Past Events

  1. Jan 22, 2019, 7:30am - 9:00am

    The January 22 program will feature Bailey Elchinger, an INTL FC Stone, Risk Management Consultant with Grains.  Her presentation will focus on the 2019 Grain Marketing Outlook.  After experiencing a high yielding growing season this year with lower grain prices, farmers are looking for marketing tips to make the new year more profitable.  World events such as trade with China, changing weather patterns, production in other crop producing areas, and the abundant supply of grains have had an impact on the current markets.  Elchinger will discuss some of these events and how they could impact market projections for 2019.  Her presentation will also provide some insight about grain marketing options to consider and tools that producers might use to help reduce risk and gain better insight to help make better marketing decisions.            

  2. Jan 18, 2019, 1:00pm - 4:00pm


  3. Jan 18, 2019, 8:30am - 4:00pm


  4. Jan 17, 2019 (All day)

    What  we’ll  cover : 2018 eFields report    Corn seeding rate Soybean seeding rate Corn nitrogen rate Nitrogen Timing Planting Equipment Settings

  5. Jan 16, 2019, 9:00am - 4:00pm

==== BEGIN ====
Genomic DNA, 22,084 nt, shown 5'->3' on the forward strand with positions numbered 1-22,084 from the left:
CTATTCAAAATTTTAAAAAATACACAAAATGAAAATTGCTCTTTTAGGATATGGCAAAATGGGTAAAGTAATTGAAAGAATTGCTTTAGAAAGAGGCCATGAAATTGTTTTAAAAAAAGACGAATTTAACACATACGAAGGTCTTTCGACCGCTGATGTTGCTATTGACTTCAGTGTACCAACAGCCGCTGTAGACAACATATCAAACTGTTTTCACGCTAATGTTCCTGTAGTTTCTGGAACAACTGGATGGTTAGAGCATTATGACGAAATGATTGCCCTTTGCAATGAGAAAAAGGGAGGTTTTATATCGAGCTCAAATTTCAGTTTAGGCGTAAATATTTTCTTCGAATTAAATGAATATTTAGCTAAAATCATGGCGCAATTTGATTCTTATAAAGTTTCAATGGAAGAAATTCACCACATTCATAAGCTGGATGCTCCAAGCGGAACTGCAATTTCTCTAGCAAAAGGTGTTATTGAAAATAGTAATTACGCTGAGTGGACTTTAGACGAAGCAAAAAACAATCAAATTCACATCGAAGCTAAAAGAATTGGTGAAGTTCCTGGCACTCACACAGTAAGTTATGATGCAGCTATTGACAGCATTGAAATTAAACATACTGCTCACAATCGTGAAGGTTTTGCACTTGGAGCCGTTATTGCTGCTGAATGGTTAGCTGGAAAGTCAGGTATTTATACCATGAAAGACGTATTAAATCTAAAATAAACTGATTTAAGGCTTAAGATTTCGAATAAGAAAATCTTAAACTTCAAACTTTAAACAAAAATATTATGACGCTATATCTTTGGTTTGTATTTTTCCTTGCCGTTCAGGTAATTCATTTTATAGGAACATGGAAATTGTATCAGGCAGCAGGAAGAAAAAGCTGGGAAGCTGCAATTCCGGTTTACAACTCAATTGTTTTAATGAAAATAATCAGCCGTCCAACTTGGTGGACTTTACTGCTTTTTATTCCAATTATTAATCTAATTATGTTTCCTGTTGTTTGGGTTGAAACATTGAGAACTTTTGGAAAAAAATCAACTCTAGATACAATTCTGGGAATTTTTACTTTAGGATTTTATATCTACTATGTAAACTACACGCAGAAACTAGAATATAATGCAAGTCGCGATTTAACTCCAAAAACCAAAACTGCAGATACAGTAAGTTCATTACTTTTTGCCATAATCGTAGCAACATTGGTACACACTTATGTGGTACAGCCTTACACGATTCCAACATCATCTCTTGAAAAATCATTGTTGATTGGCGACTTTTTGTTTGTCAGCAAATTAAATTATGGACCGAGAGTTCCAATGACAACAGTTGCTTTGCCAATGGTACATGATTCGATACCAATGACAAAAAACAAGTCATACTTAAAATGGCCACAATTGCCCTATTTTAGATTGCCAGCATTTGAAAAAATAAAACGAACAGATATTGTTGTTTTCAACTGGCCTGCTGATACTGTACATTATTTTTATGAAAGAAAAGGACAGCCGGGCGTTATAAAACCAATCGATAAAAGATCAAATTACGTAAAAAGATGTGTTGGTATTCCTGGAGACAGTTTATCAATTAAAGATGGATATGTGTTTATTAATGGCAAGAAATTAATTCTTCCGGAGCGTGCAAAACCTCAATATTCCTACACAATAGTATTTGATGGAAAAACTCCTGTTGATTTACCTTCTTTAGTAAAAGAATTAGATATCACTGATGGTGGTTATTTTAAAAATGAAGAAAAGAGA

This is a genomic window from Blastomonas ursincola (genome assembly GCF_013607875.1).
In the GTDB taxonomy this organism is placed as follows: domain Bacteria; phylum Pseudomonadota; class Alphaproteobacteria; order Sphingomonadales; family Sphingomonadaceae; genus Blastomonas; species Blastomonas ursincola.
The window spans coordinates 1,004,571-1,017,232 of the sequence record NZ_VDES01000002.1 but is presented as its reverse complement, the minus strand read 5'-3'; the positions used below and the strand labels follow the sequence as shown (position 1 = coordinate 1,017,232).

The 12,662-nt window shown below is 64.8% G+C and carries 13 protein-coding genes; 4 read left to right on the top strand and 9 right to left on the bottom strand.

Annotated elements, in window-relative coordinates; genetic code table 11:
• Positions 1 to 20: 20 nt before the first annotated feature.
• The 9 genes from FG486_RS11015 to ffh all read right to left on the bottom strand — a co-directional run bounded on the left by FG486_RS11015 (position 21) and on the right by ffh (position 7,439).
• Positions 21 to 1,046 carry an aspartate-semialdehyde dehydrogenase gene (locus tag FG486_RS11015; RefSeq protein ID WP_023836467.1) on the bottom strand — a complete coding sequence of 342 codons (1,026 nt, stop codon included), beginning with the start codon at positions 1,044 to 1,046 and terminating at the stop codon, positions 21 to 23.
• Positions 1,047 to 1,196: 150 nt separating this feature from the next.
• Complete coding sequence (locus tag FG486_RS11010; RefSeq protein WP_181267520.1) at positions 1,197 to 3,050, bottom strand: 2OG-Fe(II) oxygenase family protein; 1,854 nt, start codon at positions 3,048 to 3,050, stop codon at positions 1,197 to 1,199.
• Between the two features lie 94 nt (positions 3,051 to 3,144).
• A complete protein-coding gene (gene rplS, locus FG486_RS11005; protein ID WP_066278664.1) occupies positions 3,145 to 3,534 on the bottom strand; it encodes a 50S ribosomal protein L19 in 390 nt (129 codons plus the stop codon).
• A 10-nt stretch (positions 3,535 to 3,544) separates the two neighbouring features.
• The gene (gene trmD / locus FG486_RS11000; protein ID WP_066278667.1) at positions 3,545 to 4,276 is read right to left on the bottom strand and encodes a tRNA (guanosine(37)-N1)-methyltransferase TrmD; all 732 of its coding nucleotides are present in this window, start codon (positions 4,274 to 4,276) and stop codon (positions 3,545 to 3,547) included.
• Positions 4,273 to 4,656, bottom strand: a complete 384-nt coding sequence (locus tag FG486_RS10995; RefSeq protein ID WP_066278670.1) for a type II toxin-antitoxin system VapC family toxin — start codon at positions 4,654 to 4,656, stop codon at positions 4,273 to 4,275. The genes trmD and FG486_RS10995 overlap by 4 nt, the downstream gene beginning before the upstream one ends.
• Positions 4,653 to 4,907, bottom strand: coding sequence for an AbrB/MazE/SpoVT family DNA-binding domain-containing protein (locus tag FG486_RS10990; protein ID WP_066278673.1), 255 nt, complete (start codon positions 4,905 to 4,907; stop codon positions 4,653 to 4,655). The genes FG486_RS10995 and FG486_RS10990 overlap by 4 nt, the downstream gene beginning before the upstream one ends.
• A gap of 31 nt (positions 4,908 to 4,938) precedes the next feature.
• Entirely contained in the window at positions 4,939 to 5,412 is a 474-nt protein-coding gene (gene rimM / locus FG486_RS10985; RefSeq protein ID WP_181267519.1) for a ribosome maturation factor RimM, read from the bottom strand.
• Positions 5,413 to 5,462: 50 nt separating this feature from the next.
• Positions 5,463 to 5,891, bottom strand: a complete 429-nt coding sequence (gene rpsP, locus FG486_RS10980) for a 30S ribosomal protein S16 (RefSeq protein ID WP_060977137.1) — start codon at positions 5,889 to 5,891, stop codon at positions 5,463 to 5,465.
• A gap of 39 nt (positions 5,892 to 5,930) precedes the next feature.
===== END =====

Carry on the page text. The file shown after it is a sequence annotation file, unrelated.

The Central Ohio Precision Ag Symposium will be held on Wednesday, January 16, 2019 at All Occasions Catering 6986 Waldo-Delaware Rd., Waldo Ohio from 9 a.m. to 4 p.m.  This year’s program will feature the most current technologies available in precision agriculture. These topics will be shared by some of the leading university and industry Precision Ag experts.

  6. Jan 14, 2019, 6:00pm - 9:00pm


  7. Jan 14, 2019 (All day)


  8. Jan 9, 2019 through Jan 10, 2019, 9:00am - 5:00pm


  9. Jan 9, 2019, 8:30am - 3:30pm


  10. Jan 8, 2019, 7:30am - 9:00am

    On January 8, the program will feature Dr. Mark Loux, OSU Extension State Specialist in Weed Science speaking on No Pigweed Left Behind.  Western Ohio and other areas of the state have seen the recent spread of waterhemp and Palmer amaranth beginning to infest fields.  These pigweeds are currently resistant to three herbicide modes of action in Ohio and because they are genetically diverse, have the ability to become resistant to other chemicals in a short period of time. Once they do, they become difficult and expensive to control and can rapidly decrease the profitability of a field. The presentation at the Conservation Tillage Club breakfast will focus on how to prevent the spread of these weeds, as well as how to manage them once they do show their presence in a field.  Dr. Loux’s presentation will also address other resistant weeds that are difficult to control.